Samsung has announced that it will use 100 percent renewable energy for all its factories and offices in the U.S., Europe and China. This is the first time Samsung announces a public commitment for renewable energy.
Greenpeace and environmental activists have been calling out Samsung for months as many tech companies have already started switching to renewable energy.
Samsung is starting by the parts of its organization that it can control more easily — its own buildings, factories and offices. According to Greenpeace’s press release, 17 of its 38 buildings are based in the U.S., Europe and China.
“Samsung Electronics is the first electronics manufacturing company in Asia to set a renewable energy target. This commitment could have an enormous impact in reducing the company’s massive global manufacturing footprint, and shows how critical industry participation is in reducing emissions and accelerating the transition to renewable energy. More companies should follow suit and set renewable energy targets, and governments should promote policies that enable companies to procure renewable energy easily,” Greenpeace campaigner Insung Lee said in the press release.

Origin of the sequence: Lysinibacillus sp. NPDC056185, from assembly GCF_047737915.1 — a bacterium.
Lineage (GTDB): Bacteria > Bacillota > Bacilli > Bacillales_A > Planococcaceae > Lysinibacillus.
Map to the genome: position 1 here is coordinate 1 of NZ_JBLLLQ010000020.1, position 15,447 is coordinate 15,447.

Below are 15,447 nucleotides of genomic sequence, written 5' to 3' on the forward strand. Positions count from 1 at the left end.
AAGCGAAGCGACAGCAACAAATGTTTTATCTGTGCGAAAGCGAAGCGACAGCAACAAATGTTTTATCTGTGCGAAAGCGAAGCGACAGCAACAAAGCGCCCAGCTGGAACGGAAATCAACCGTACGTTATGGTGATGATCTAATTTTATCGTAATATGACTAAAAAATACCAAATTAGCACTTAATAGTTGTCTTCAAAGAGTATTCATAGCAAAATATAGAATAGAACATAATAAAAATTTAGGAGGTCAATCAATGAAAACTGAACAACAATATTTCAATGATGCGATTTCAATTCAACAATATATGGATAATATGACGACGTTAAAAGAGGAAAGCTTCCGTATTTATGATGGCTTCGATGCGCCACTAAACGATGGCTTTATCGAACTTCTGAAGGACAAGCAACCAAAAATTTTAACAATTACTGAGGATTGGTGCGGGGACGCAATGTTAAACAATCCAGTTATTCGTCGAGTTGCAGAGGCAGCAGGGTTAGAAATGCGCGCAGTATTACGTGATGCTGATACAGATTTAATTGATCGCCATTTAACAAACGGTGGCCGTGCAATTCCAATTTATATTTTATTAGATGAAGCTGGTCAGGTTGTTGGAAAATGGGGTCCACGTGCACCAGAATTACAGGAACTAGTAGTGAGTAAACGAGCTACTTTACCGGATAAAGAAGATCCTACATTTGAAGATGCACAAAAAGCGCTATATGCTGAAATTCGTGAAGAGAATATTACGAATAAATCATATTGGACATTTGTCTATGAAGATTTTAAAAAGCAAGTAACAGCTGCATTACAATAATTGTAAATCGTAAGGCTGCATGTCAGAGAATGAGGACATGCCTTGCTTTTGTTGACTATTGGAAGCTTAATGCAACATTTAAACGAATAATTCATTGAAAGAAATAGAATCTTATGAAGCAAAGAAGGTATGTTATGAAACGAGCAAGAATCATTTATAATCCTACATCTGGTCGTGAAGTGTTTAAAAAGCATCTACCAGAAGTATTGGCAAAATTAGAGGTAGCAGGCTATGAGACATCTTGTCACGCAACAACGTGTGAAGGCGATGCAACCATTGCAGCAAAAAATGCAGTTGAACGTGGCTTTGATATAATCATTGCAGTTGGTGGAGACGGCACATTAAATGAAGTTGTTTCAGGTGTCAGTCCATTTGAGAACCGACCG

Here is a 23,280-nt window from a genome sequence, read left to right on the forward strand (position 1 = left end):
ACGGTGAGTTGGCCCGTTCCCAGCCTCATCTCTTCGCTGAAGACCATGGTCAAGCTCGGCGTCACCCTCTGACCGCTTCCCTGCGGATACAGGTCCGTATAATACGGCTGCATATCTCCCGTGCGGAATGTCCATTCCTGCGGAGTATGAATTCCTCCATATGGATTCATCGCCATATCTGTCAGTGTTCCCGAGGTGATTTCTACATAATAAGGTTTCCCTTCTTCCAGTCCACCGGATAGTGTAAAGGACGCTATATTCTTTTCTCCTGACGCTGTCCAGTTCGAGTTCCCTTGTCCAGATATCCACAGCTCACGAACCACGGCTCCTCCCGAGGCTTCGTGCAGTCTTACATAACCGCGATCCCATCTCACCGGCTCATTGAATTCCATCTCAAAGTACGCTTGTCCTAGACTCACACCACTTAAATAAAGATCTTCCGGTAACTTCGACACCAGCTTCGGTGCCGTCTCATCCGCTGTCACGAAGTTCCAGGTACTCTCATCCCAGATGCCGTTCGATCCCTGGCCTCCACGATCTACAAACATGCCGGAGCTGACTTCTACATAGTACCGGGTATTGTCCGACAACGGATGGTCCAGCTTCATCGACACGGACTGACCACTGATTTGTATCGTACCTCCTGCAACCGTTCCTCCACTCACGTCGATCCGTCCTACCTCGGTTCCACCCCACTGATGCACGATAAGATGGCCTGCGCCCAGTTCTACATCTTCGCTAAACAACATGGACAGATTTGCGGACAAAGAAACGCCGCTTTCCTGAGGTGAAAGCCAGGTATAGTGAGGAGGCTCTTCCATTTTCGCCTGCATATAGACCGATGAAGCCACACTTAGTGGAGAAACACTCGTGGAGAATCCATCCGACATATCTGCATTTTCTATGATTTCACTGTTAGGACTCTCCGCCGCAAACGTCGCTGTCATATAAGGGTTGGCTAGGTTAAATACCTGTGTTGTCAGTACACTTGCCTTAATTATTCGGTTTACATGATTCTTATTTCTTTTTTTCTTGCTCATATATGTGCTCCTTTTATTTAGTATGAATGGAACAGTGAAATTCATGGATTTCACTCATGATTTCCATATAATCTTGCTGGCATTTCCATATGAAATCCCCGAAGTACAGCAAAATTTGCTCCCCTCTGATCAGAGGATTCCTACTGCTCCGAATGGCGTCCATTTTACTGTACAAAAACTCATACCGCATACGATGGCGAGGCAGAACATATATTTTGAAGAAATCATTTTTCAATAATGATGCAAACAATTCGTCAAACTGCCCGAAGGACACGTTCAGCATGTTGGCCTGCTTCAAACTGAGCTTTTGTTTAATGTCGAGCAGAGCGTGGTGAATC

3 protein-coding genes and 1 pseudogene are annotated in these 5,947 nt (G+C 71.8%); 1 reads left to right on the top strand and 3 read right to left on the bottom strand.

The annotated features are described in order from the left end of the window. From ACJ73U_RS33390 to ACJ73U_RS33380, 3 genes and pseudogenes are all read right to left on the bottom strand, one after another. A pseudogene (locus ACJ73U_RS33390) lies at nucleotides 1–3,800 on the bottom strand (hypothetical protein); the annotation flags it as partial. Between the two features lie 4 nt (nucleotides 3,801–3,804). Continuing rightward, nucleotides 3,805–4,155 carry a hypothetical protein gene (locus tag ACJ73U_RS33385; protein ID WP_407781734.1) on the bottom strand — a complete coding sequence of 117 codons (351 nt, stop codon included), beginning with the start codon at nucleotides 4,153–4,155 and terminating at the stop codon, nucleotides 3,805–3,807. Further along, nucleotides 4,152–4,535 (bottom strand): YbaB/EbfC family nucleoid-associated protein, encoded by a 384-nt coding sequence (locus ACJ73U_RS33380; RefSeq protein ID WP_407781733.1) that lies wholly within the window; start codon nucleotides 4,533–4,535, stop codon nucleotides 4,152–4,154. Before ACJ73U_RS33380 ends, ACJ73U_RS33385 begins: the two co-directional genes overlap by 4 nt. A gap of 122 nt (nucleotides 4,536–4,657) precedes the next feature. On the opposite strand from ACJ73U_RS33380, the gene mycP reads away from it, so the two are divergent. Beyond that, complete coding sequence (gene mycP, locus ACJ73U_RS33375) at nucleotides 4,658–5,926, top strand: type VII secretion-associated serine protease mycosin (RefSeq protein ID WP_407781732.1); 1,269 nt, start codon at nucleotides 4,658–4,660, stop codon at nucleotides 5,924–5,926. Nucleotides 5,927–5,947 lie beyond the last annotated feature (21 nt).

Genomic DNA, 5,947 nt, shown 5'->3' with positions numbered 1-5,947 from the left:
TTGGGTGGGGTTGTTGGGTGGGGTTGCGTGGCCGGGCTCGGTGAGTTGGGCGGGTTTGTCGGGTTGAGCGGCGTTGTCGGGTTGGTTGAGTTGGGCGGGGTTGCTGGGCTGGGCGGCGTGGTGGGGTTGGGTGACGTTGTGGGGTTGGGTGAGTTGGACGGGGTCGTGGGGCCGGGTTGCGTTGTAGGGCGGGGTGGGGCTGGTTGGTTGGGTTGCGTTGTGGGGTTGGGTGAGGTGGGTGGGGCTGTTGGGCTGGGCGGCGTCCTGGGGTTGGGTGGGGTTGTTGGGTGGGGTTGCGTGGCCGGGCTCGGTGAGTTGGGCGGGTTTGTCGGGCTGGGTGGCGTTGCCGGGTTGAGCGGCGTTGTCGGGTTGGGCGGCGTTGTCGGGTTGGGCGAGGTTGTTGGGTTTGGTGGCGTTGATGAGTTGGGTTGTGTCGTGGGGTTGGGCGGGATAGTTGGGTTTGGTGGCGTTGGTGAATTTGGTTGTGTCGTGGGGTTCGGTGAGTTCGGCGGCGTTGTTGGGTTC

It won’t happen overnight. But these buildings will run on renewable energy by 2020. Samsung says that it could increase its use of renewable energy in other countries. In addition to that, Samsung is going to install solar panels in Gyeonggi province in South Korea.
Like many tech companies, Samsung also works with thousands of suppliers. So it’s not enough to use renewable energy for your own facilities. Samsung is starting small on this front and partnering with the Carbon Disclosure Project Supply Chain Program.
First, the company wants to identify the energy needs of its top 100 suppliers and help them move to renewable energy. This is a multi-year project, and it’s going to be important to regularly track Samsung’s progress on this front.
But it’s also good to see one of the biggest consumer electronics company in the world making strong commitments.
More Info: techcrunch.com